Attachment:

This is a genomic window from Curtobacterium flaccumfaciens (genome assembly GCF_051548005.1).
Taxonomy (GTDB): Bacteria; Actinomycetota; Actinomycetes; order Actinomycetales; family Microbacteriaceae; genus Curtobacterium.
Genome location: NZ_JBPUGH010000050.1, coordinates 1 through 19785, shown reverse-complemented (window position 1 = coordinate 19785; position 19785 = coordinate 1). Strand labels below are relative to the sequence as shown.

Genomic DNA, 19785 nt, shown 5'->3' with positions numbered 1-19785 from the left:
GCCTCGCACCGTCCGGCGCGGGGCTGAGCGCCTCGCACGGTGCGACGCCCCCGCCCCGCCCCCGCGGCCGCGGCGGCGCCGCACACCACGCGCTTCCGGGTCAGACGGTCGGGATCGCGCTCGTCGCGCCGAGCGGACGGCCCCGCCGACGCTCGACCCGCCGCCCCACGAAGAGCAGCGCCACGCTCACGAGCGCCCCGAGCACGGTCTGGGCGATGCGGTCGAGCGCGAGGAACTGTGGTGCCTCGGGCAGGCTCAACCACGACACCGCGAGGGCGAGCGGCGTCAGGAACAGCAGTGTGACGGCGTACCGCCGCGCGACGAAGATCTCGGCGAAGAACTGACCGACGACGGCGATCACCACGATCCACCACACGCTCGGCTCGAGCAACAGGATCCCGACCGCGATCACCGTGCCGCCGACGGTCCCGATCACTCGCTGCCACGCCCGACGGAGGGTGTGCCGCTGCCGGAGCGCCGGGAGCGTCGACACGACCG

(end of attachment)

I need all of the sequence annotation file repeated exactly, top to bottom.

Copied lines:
This is a genomic window from Curtobacterium flaccumfaciens (genome assembly GCF_051548005.1).
Taxonomy (GTDB): Bacteria; Actinomycetota; Actinomycetes; order Actinomycetales; family Microbacteriaceae; genus Curtobacterium.
Genome location: NZ_JBPUGH010000050.1, coordinates 1 through 19785, shown reverse-complemented (window position 1 = coordinate 19785; position 19785 = coordinate 1). Strand labels below are relative to the sequence as shown.

Genomic DNA, 19785 nt, shown 5'->3' with positions numbered 1-19785 from the left:
GCCTCGCACCGTCCGGCGCGGGGCTGAGCGCCTCGCACGGTGCGACGCCCCCGCCCCGCCCCCGCGGCCGCGGCGGCGCCGCACACCACGCGCTTCCGGGTCAGACGGTCGGGATCGCGCTCGTCGCGCCGAGCGGACGGCCCCGCCGACGCTCGACCCGCCGCCCCACGAAGAGCAGCGCCACGCTCACGAGCGCCCCGAGCACGGTCTGGGCGATGCGGTCGAGCGCGAGGAACTGTGGTGCCTCGGGCAGGCTCAACCACGACACCGCGAGGGCGAGCGGCGTCAGGAACAGCAGTGTGACGGCGTACCGCCGCGCGACGAAGATCTCGGCGAAGAACTGACCGACGACGGCGATCACCACGATCCACCACACGCTCGGCTCGAGCAACAGGATCCCGACCGCGATCACCGTGCCGCCGACGGTCCCGATCACTCGCTGCCACGCCCGACGGAGGGTGTGCCGCTGCCGGAGCGCCGGGAGCGTCGACACGACCG